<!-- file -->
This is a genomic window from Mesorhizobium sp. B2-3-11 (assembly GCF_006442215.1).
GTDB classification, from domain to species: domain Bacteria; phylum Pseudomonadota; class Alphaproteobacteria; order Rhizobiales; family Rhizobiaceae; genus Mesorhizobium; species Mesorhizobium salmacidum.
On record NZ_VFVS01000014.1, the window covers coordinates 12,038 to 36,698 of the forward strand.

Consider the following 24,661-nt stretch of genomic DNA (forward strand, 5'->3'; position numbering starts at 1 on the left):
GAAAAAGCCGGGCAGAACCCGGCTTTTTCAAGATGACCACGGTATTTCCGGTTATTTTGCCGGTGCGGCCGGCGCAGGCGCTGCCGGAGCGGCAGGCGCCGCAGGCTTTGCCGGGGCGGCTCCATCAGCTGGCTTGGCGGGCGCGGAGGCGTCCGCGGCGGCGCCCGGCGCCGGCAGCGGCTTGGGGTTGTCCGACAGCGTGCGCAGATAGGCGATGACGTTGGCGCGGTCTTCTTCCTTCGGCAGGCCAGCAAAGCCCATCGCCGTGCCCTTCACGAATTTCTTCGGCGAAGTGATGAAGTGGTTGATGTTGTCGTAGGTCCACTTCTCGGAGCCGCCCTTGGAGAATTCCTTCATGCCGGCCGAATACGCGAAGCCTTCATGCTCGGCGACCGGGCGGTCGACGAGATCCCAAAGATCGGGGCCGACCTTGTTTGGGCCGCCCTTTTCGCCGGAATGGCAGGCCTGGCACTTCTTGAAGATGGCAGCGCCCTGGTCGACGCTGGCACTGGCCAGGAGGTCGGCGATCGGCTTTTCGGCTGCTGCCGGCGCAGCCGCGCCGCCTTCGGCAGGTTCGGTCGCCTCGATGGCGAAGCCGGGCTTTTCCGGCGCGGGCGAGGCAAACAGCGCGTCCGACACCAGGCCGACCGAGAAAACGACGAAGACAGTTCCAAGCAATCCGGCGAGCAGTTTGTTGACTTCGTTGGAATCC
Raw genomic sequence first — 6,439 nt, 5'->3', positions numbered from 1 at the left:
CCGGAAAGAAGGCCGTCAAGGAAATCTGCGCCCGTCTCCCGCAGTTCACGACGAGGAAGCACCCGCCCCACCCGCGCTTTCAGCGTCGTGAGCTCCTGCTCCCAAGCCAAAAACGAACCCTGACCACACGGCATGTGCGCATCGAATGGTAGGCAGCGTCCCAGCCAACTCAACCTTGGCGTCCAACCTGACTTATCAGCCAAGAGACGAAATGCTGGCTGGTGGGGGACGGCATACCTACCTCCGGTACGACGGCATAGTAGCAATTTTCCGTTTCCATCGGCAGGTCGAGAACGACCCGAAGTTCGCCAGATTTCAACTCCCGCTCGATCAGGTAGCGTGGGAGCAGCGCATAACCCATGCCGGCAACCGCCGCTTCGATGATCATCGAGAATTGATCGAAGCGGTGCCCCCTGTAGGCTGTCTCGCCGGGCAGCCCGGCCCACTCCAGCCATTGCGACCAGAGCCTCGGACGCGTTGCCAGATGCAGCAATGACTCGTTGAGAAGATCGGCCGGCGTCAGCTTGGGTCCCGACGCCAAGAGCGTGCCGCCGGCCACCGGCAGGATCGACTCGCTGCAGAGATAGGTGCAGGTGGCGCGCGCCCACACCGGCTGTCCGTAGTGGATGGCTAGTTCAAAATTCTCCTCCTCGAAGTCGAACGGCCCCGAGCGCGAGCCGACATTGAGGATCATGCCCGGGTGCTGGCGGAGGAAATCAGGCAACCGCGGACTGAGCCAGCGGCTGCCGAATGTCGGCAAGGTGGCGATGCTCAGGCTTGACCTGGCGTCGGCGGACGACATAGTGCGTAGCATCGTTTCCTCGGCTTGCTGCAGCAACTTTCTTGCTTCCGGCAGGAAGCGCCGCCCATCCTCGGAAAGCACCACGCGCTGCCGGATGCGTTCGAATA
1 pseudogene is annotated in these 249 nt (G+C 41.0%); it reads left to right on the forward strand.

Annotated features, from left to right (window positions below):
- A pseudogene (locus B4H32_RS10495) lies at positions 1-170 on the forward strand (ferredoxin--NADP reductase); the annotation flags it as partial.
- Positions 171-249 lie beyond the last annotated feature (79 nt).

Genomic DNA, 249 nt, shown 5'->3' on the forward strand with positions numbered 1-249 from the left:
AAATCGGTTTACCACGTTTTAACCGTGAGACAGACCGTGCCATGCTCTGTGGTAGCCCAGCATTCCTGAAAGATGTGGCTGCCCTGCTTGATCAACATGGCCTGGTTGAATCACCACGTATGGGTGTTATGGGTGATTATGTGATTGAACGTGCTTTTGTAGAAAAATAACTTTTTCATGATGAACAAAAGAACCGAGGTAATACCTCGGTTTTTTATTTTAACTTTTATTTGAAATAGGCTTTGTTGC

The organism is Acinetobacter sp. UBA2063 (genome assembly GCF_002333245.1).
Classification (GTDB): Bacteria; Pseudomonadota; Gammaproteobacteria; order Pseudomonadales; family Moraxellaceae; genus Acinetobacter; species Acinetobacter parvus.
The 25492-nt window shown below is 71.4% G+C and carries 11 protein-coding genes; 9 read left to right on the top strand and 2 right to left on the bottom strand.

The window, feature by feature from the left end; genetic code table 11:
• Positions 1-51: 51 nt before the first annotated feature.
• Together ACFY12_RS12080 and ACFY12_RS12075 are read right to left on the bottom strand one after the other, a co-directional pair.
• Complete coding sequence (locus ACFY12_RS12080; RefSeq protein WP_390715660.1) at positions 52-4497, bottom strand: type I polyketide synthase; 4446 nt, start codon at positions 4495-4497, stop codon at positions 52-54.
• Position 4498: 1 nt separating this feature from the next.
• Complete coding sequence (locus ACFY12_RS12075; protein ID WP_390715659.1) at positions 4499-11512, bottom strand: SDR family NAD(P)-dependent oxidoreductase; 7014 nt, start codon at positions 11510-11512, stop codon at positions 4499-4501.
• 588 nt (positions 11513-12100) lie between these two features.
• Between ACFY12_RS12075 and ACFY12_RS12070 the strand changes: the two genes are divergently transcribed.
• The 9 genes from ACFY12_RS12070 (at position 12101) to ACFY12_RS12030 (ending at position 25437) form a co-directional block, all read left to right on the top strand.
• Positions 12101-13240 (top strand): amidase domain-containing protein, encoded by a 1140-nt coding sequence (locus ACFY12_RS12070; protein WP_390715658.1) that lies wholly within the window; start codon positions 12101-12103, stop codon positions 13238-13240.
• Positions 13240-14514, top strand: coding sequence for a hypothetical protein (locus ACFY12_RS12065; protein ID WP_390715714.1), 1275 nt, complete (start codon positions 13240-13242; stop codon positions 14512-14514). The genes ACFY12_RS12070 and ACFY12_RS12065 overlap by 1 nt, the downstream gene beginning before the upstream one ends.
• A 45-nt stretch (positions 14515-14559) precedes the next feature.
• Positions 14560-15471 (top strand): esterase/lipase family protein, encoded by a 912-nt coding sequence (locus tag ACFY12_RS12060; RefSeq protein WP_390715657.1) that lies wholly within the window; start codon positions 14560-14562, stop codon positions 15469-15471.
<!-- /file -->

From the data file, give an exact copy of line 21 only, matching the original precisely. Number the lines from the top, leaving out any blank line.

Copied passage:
• Position 4498: 1 nt separating this feature from the next.